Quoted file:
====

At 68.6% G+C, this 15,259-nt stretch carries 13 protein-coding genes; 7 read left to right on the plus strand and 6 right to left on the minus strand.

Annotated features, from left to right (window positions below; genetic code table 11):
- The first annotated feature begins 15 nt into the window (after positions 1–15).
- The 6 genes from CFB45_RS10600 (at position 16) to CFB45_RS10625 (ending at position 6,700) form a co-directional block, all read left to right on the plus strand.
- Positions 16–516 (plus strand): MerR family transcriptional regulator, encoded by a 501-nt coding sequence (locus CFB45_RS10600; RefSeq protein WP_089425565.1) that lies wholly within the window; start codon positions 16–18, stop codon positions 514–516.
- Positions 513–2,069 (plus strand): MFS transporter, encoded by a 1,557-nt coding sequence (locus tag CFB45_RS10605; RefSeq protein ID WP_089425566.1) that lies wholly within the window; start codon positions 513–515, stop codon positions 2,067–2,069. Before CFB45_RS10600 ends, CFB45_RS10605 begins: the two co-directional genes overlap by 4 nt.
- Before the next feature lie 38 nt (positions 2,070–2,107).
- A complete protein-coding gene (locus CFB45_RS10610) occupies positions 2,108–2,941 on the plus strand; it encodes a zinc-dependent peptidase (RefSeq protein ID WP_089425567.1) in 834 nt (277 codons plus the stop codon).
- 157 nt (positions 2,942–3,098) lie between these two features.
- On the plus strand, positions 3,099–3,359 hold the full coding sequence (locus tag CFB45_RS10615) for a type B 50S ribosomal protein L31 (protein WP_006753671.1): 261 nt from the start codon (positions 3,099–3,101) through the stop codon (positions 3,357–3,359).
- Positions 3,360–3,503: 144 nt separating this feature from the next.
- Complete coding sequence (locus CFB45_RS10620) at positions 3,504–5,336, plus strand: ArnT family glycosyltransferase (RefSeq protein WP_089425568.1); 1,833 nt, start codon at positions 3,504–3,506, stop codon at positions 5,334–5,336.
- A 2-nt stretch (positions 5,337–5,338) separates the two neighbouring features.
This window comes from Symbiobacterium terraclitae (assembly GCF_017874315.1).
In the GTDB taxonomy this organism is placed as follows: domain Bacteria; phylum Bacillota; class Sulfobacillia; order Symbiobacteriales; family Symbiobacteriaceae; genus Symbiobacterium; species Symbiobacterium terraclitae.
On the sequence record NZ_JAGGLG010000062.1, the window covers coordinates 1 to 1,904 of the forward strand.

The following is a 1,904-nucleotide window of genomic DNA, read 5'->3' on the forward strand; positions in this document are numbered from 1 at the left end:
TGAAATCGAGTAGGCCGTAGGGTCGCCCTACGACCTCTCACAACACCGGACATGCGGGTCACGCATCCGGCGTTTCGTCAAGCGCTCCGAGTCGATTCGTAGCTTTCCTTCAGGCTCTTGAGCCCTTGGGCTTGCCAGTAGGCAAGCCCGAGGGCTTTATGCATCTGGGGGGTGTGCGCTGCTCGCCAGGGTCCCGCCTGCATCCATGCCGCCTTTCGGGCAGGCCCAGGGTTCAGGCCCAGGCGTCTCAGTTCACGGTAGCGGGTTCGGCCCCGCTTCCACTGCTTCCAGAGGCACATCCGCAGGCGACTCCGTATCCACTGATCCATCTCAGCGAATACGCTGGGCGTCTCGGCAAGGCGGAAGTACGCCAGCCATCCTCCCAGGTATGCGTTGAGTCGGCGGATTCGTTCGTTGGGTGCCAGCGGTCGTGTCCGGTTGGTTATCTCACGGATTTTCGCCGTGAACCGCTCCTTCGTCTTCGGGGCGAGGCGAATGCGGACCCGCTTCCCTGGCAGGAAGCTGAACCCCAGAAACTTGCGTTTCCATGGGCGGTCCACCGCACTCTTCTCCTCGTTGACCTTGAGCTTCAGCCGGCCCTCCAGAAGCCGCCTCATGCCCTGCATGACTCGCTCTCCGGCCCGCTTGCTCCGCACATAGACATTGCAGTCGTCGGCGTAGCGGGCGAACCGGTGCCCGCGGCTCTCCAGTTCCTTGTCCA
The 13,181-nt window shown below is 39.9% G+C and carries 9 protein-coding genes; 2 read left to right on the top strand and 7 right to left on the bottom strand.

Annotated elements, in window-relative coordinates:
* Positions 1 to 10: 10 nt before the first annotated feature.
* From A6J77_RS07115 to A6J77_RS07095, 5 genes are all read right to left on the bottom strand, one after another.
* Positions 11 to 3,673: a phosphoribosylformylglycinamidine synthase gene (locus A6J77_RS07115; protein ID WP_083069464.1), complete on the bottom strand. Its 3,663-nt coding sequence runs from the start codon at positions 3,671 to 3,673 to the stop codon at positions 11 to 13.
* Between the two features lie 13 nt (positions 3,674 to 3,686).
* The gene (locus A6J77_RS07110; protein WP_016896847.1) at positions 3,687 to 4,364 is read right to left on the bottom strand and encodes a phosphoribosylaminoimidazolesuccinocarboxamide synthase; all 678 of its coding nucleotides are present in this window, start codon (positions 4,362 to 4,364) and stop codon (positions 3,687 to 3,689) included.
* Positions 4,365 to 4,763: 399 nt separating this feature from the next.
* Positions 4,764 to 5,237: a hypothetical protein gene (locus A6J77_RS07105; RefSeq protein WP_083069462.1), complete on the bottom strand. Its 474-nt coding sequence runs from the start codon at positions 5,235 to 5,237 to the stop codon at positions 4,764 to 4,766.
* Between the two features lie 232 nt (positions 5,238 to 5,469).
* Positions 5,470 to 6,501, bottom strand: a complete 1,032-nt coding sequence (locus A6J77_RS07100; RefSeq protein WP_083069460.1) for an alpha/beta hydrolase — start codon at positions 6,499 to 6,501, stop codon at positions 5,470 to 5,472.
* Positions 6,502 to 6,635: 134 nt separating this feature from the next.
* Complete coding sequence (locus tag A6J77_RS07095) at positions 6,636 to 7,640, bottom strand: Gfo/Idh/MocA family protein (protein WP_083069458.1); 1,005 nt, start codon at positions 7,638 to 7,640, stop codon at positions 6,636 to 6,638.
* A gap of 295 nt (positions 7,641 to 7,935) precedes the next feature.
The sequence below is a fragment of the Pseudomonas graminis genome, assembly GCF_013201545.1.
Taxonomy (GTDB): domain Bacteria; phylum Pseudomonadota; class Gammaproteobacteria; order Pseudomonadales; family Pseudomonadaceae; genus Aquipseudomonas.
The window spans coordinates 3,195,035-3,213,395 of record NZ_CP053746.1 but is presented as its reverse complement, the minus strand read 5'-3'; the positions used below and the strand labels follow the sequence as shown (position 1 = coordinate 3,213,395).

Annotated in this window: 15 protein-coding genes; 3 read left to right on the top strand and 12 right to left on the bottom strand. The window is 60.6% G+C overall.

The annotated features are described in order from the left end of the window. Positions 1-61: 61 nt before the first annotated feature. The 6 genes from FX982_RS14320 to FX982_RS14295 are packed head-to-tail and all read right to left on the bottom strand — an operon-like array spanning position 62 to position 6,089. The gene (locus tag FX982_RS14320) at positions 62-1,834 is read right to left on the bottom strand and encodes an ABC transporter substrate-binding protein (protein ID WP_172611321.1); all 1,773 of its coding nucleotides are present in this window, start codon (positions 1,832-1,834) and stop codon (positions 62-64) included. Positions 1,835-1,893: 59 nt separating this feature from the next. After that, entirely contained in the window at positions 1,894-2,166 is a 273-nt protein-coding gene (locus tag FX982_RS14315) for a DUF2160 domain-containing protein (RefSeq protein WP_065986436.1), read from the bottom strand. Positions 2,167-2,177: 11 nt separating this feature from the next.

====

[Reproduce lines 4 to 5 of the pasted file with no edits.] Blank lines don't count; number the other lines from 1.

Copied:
- The 6 genes from CFB45_RS10600 (at position 16) to CFB45_RS10625 (ending at position 6,700) form a co-directional block, all read left to right on the plus strand.
- Positions 16–516 (plus strand): MerR family transcriptional regulator, encoded by a 501-nt coding sequence (locus CFB45_RS10600; RefSeq protein WP_089425565.1) that lies wholly within the window; start codon positions 16–18, stop codon positions 514–516.